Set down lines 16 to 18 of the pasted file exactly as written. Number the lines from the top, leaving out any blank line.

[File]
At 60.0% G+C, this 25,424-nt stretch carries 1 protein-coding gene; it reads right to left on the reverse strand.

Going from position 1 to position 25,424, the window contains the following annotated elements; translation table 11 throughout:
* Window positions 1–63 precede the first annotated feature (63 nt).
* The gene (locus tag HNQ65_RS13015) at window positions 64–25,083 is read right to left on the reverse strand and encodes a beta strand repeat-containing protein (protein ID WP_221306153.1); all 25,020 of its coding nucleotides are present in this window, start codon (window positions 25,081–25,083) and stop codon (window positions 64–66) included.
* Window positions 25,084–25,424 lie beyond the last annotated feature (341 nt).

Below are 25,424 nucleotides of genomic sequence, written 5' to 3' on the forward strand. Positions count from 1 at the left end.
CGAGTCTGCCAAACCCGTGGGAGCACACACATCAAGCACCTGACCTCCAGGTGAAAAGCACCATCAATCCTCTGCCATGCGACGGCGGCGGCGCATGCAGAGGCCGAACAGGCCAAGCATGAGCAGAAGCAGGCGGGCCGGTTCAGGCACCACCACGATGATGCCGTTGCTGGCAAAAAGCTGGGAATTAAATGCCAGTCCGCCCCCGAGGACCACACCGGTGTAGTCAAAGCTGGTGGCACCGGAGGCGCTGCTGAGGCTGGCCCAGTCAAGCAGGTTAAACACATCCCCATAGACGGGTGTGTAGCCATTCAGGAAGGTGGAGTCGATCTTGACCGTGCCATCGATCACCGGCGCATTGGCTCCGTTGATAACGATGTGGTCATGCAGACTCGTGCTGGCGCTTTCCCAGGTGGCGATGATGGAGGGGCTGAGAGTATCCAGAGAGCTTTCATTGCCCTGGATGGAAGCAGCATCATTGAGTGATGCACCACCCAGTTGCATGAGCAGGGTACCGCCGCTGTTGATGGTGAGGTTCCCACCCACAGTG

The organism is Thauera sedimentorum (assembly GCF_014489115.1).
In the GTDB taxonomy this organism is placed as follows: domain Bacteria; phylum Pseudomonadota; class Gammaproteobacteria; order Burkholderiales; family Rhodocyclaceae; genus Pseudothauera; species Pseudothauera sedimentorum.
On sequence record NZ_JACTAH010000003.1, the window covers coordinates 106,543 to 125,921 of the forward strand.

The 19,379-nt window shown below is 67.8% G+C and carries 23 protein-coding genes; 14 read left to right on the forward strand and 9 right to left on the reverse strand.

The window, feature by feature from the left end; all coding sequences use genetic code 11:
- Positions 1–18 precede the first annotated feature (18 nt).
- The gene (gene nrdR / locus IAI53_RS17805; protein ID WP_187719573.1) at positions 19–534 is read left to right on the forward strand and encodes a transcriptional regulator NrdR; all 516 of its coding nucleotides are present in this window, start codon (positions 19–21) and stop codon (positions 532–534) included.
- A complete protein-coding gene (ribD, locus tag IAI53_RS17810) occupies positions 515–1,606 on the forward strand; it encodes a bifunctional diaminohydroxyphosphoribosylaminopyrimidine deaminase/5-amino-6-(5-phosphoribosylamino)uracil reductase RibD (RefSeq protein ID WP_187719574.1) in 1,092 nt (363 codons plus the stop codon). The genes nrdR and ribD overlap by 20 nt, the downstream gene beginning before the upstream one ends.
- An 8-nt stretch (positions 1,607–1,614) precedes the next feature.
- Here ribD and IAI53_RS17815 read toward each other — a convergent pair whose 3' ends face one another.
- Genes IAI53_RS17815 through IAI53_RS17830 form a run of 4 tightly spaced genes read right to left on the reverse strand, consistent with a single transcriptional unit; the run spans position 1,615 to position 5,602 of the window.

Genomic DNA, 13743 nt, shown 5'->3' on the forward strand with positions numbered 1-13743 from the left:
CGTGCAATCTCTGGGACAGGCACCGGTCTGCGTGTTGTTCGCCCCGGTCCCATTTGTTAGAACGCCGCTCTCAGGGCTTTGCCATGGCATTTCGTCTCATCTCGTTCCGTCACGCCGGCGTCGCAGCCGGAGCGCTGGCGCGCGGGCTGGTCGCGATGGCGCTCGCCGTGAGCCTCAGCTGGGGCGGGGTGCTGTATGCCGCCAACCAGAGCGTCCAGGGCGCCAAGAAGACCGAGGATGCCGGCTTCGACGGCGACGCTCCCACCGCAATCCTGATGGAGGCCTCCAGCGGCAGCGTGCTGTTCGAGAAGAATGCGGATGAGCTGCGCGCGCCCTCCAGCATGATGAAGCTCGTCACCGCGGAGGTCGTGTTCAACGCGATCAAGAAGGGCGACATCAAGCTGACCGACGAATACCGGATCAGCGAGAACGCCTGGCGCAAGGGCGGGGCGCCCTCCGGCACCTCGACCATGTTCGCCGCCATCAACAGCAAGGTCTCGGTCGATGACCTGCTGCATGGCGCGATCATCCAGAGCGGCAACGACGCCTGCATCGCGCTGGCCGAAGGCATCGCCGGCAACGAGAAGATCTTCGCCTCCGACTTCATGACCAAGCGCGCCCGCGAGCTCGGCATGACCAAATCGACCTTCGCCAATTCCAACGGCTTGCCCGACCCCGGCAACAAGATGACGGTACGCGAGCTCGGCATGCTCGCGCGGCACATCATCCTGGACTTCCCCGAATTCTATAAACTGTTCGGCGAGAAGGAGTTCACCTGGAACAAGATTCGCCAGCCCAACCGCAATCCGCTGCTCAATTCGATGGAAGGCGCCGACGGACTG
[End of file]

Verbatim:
- An 8-nt stretch (positions 1,607–1,614) precedes the next feature.
- Here ribD and IAI53_RS17815 read toward each other — a convergent pair whose 3' ends face one another.
- Genes IAI53_RS17815 through IAI53_RS17830 form a run of 4 tightly spaced genes read right to left on the reverse strand, consistent with a single transcriptional unit; the run spans position 1,615 to position 5,602 of the window.